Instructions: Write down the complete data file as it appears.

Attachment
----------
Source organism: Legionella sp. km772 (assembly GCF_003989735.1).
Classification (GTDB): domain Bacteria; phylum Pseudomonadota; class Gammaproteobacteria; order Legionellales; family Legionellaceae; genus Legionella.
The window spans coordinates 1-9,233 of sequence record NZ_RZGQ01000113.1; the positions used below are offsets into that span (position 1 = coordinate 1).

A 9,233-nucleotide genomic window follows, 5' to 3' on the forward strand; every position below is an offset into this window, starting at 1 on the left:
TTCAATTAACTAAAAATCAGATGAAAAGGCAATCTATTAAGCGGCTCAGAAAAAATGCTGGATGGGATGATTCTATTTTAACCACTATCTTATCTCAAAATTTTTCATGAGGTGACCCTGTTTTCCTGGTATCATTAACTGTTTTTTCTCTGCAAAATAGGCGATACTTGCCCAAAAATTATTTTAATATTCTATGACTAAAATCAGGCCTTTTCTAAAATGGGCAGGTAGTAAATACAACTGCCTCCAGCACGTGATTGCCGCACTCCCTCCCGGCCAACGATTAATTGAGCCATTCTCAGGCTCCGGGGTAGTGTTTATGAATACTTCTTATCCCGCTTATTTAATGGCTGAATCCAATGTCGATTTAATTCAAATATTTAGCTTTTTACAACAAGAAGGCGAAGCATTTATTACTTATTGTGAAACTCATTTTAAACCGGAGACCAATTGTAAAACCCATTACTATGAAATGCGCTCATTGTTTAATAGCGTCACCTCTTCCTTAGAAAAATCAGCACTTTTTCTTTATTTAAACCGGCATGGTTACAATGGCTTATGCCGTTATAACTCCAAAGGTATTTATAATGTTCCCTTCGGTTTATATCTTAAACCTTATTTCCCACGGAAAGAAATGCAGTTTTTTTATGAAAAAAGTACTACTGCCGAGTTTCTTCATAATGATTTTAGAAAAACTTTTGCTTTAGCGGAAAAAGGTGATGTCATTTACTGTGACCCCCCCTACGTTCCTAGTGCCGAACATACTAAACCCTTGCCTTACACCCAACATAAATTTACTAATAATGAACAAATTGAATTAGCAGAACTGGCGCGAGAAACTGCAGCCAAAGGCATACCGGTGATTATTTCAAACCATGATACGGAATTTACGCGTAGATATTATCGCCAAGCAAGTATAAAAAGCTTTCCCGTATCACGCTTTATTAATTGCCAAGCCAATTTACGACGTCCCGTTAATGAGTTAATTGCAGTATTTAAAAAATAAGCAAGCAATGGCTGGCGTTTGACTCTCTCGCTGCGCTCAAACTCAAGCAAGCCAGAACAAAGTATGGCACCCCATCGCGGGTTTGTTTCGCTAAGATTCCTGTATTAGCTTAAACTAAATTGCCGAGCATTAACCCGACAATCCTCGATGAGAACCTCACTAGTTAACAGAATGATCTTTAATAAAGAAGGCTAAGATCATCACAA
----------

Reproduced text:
Source organism: Legionella sp. km772 (assembly GCF_003989735.1).
Classification (GTDB): domain Bacteria; phylum Pseudomonadota; class Gammaproteobacteria; order Legionellales; family Legionellaceae; genus Legionella.
The window spans coordinates 1-9,233 of sequence record NZ_RZGQ01000113.1; the positions used below are offsets into that span (position 1 = coordinate 1).

A 9,233-nucleotide genomic window follows, 5' to 3' on the forward strand; every position below is an offset into this window, starting at 1 on the left:
TTCAATTAACTAAAAATCAGATGAAAAGGCAATCTATTAAGCGGCTCAGAAAAAATGCTGGATGGGATGATTCTATTTTAACCACTATCTTATCTCAAAATTTTTCATGAGGTGACCCTGTTTTCCTGGTATCATTAACTGTTTTTTCTCTGCAAAATAGGCGATACTTGCCCAAAAATTATTTTAATATTCTATGACTAAAATCAGGCCTTTTCTAAAATGGGCAGGTAGTAAATACAACTGCCTCCAGCACGTGATTGCCGCACTCCCTCCCGGCCAACGATTAATTGAGCCATTCTCAGGCTCCGGGGTAGTGTTTATGAATACTTCTTATCCCGCTTATTTAATGGCTGAATCCAATGTCGATTTAATTCAAATATTTAGCTTTTTACAACAAGAAGGCGAAGCATTTATTACTTATTGTGAAACTCATTTTAAACCGGAGACCAATTGTAAAACCCATTACTATGAAATGCGCTCATTGTTTAATAGCGTCACCTCTTCCTTAGAAAAATCAGCACTTTTTCTTTATTTAAACCGGCATGGTTACAATGGCTTATGCCGTTATAACTCCAAAGGTATTTATAATGTTCCCTTCGGTTTATATCTTAAACCTTATTTCCCACGGAAAGAAATGCAGTTTTTTTATGAAAAAAGTACTACTGCCGAGTTTCTTCATAATGATTTTAGAAAAACTTTTGCTTTAGCGGAAAAAGGTGATGTCATTTACTGTGACCCCCCCTACGTTCCTAGTGCCGAACATACTAAACCCTTGCCTTACACCCAACATAAATTTACTAATAATGAACAAATTGAATTAGCAGAACTGGCGCGAGAAACTGCAGCCAAAGGCATACCGGTGATTATTTCAAACCATGATACGGAATTTACGCGTAGATATTATCGCCAAGCAAGTATAAAAAGCTTTCCCGTATCACGCTTTATTAATTGCCAAGCCAATTTACGACGTCCCGTTAATGAGTTAATTGCAGTATTTAAAAAATAAGCAAGCAATGGCTGGCGTTTGACTCTCTCGCTGCGCTCAAACTCAAGCAAGCCAGAACAAAGTATGGCACCCCATCGCGGGTTTGTTTCGCTAAGATTCCTGTATTAGCTTAAACTAAATTGCCGAGCATTAACCCGACAATCCTCGATGAGAACCTCACTAGTTAACAGAATGATCTTTAATAAAGAAGGCTAAGATCATCACAA